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What Can I Do with an MSN in Nursing Administration?
Nursing leaders are in high demand due to the challenges facing the healthcare system today. Issues such as an aging population, evolving regulations and staffing challenges are creating an influx of opportunities for nurses to take on management and leadership roles.
The role of a nursing leader is pivotal within healthcare organizations as these individuals are responsible for making critical decisions that help organizations and units deliver superior care to patients. Nursing leaders also ensure the satisfaction of staff and help organizations achieve their strategic business goals. This unique combination of responsibilities requires advanced nursing training and strong business acumen.
If you’re interested in this field, but aren’t sure if an M.S. in Nursing with a focus in administration is right for you, this article will help clarify how this degree applies to the responsibilities and careers within nursing administration.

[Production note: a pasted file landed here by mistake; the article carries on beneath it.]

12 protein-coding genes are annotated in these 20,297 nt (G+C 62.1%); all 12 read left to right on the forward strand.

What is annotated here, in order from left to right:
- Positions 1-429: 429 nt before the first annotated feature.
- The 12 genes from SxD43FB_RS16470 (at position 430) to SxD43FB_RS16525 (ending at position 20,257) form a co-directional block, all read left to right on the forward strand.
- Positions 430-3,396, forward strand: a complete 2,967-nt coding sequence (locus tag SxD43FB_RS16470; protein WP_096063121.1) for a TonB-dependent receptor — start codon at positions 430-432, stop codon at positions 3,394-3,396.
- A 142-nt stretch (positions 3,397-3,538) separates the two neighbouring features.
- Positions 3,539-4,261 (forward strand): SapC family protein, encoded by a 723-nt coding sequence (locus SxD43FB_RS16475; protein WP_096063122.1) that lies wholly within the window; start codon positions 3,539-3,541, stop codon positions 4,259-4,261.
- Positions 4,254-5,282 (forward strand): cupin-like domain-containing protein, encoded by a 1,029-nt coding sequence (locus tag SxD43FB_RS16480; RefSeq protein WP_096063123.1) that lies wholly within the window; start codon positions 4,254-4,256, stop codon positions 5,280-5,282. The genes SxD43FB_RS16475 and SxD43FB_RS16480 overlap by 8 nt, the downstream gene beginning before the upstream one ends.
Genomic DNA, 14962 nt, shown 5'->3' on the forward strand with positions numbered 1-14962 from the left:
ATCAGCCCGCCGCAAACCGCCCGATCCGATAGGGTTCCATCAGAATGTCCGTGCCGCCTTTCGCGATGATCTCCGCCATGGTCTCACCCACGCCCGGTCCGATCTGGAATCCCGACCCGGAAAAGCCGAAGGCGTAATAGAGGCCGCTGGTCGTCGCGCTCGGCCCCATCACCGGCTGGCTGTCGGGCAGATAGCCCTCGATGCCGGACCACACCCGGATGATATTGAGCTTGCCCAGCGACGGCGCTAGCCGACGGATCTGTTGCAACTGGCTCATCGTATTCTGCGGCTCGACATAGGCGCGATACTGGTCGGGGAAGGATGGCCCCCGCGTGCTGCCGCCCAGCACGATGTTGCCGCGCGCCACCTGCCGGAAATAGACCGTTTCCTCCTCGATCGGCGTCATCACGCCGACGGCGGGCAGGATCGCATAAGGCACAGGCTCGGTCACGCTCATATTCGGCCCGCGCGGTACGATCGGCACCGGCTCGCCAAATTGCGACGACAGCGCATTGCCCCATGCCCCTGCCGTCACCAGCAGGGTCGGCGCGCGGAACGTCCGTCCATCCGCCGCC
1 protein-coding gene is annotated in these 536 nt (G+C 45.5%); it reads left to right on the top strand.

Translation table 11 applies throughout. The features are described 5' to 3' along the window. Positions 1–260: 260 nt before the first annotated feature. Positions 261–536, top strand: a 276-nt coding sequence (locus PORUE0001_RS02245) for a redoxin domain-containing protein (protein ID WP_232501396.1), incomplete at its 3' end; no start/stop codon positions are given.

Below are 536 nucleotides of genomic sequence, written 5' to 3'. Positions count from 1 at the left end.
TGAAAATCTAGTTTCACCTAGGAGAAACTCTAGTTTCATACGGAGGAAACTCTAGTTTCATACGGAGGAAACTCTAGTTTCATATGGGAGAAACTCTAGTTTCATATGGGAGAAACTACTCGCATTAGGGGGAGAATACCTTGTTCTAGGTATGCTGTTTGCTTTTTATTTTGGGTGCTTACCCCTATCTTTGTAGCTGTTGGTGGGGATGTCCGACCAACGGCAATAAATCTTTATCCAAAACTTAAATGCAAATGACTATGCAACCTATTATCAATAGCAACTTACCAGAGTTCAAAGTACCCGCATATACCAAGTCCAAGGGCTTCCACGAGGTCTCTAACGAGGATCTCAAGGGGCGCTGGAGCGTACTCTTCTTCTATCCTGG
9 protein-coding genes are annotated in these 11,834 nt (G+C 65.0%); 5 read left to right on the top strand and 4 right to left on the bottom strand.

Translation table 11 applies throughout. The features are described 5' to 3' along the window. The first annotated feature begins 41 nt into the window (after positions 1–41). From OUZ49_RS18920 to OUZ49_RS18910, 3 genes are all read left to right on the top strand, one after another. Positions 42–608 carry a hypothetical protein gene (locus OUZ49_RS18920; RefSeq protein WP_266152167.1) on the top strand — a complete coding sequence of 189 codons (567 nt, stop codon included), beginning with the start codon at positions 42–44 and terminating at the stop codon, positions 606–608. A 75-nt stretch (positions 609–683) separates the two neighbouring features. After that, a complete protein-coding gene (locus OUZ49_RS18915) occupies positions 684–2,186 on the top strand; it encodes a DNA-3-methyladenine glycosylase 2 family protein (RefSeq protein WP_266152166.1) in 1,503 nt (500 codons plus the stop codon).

What Does a Nurse Administrator Do?
Professionals who work in nursing administration have multifaceted responsibilities. Nurse administrators serve as the connection point between patients, nursing and support staff and organizational leadership.
Let’s look at the typical job duties of a nurse administrator:
- Oversee patient care to ensure nursing staff are adhering to best practices
- Manage staff hiring, onboarding and scheduling to ensure proper unit coverage
- Oversee training and development of nursing staff
- Develop and maintain unit budgets and allocation
- Create internal policies that align with state and federal regulations
- Report to leadership and advocate for resources that will improve patient care
- Align day-to-day operations with larger organizational vision, goals and objectives
What is an MSN in Nursing Administration?
An MSN in nursing administration is designed to help you manage this multitude of responsibilities and thrive within diverse healthcare settings. While MSN programs typically offer multiple specializations or focus areas, an MSN in nursing administration combines principles of advanced nursing and evidence-based practice with advanced management and leadership training.